It seems that our lives are inadvertently controlled by time. From waking up, having breakfast, working, and leisure, we’re constantly in the claws of it – if we eat at a certain time, it’s called breakfast. In order to deal with the ‘untimeliness’ of eating between breakfast and lunch, we’ve invented brunch. If we decide to watch a movie at 11 o’clock on a Tuesday morning, we feel lazy because greater society tells us that this is the time we should be working. And if we feel the pressure of getting something done, it’s that nagging little minute-timer that tells us to work harder, run faster, or do more at the same time. So, for one day, I decided to rid myself of this pressure and say no to time.

I woke up on that particular day – beautiful, clear, and sunny – after what seemed to me like an eternity of lazing around in bed. It could’ve been 3 o’clock in the afternoon, 9 o’clock in the morning, or anywhere in between. I had no idea. Determined not to bother stressing myself out at how late or early it was, I didn’t even look at a clock and avoided my cellphone. So, I got up leisurely and made the longest breakfast of my life, complete with freshly-brewed coffee, freshly-squeezed orange juice, fruit salad, and a hearty scrambled egg meal, taking my time with the preparations, enjoying the actual breakfast, and doing a thorough kitchen-clean afterwards. Maybe an hour had passed. Maybe three. I didn’t care, and decided to pass the rest of my day in the same fashion – doing whatever it was that I was doing for as long as I felt like it, and not once looking at that little ticking device. And so my day passed quite leisurely. I knew when the late afternoon had approached as the sun had changed and the air had gotten a little cooler, and I went out for a long walk to enjoy the city. I stopped by a few stores, some open, some closed, and not knowing their respective opening and closing times, continued on my blissful time-free journey until the sun set.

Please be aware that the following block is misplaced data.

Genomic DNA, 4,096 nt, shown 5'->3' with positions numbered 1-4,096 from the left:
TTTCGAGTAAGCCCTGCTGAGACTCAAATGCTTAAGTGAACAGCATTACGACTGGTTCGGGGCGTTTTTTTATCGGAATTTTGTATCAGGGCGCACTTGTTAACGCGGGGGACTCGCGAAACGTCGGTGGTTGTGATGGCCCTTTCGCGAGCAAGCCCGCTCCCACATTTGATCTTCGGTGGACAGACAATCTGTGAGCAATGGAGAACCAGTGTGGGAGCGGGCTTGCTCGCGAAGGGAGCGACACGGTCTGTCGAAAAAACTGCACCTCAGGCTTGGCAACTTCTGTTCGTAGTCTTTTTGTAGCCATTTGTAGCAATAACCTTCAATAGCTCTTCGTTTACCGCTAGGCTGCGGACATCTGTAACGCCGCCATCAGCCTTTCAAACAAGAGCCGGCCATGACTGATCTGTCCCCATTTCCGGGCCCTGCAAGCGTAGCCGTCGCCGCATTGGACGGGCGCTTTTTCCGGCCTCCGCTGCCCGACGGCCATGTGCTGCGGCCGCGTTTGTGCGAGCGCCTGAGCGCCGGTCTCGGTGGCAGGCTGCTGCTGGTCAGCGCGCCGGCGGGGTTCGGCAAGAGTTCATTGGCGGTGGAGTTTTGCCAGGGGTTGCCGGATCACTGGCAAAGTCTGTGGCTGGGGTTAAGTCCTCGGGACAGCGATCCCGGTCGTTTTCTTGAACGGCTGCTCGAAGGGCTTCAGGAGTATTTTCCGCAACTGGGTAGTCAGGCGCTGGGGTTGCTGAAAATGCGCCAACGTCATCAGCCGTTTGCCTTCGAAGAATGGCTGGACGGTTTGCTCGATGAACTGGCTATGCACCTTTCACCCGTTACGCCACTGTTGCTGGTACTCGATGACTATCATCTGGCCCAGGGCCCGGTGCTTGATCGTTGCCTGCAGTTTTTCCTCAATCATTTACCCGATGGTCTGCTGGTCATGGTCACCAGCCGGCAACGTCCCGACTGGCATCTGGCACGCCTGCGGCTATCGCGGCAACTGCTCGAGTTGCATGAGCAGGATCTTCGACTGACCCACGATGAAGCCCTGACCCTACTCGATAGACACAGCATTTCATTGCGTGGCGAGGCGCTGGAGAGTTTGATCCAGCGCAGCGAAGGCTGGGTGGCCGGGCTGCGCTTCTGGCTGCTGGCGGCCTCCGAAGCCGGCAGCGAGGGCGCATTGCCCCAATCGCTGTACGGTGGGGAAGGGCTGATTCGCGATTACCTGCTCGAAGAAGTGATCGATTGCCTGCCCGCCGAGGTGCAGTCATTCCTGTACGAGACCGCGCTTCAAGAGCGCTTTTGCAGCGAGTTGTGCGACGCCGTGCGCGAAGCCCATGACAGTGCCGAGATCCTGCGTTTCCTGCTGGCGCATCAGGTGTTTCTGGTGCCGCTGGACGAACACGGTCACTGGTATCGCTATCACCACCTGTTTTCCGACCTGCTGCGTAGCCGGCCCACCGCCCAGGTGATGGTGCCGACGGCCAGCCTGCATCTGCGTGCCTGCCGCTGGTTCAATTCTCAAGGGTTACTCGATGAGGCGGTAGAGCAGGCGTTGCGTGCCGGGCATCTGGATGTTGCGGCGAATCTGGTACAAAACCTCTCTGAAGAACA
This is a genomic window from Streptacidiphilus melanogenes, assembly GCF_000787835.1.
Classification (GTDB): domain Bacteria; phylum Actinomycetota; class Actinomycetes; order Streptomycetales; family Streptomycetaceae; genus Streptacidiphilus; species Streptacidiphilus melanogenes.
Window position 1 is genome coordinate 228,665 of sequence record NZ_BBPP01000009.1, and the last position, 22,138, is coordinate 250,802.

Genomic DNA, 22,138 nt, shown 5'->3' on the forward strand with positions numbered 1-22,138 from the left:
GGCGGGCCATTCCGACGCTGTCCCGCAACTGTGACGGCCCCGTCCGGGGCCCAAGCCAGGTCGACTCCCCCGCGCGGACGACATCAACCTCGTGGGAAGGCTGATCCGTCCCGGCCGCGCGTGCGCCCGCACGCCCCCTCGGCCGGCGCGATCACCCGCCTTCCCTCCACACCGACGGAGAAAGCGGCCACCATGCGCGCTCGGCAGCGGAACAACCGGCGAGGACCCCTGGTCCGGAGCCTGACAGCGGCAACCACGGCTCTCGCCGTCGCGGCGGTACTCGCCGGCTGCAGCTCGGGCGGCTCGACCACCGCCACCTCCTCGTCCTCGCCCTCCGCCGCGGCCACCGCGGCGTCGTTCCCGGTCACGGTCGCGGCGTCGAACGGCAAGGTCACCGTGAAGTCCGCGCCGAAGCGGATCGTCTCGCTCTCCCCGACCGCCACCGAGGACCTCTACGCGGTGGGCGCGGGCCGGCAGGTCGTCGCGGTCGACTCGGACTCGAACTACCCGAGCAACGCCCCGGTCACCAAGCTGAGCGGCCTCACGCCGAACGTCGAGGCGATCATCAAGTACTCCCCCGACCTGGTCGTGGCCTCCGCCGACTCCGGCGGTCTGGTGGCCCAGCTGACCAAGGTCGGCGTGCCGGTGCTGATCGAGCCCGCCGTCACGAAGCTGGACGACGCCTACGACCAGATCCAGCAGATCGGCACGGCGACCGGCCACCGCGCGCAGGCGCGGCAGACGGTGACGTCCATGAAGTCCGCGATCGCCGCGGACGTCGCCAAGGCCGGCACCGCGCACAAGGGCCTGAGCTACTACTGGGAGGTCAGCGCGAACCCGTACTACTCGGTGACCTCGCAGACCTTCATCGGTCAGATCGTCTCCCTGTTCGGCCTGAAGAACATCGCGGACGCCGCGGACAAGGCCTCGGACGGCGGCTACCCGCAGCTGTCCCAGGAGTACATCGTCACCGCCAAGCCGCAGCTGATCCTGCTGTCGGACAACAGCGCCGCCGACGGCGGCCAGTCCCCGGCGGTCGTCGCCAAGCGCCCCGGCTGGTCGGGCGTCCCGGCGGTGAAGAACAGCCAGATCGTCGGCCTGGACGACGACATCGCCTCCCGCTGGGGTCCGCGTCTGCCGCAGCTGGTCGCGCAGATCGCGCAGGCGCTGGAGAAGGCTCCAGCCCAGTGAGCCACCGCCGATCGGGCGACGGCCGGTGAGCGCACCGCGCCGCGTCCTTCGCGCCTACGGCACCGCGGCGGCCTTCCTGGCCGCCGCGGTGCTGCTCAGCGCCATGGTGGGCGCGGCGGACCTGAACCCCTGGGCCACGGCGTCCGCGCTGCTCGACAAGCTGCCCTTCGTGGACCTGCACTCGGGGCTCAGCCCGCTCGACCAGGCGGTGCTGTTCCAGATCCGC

That day was one of the most peaceful days I have ever experienced. There was no pressure, no ‘do this, do that, hurry up, get more done’. It was just life, simple, wonderful, and joyous. And I think that’s the way it’s meant to be. We’ve given time such power, it haunts us, killing our joy of life and even our productivity. For me, at least, though I’m sure there are people not as governed by time as I am. I also realise that it’s impossible to live without a sense of time at all – our modern society would fall apart if everyone just decided to live according to their own rhythm and disregard the system. But, there is a certain sense of calm and ease that can be achieved even while living within a system controlled by time. For example, I now make a point of hiding the clock on my computer so that I’m not constantly looking down to it and feeling the pressure to work harder or being shocked at how fast (or slowly) time has passed. And, my productivity has increased dramatically, while the pressure to achieve something within a certain time period has largely subsided.

So, try it, maybe by avoiding the clock for a few hours in the morning while making breakfast or sticking tape over your computer clock while working, and see how your life changes. I find it very freeing, and I certainly hope that I can learn to implement this time-free attitude more permanently.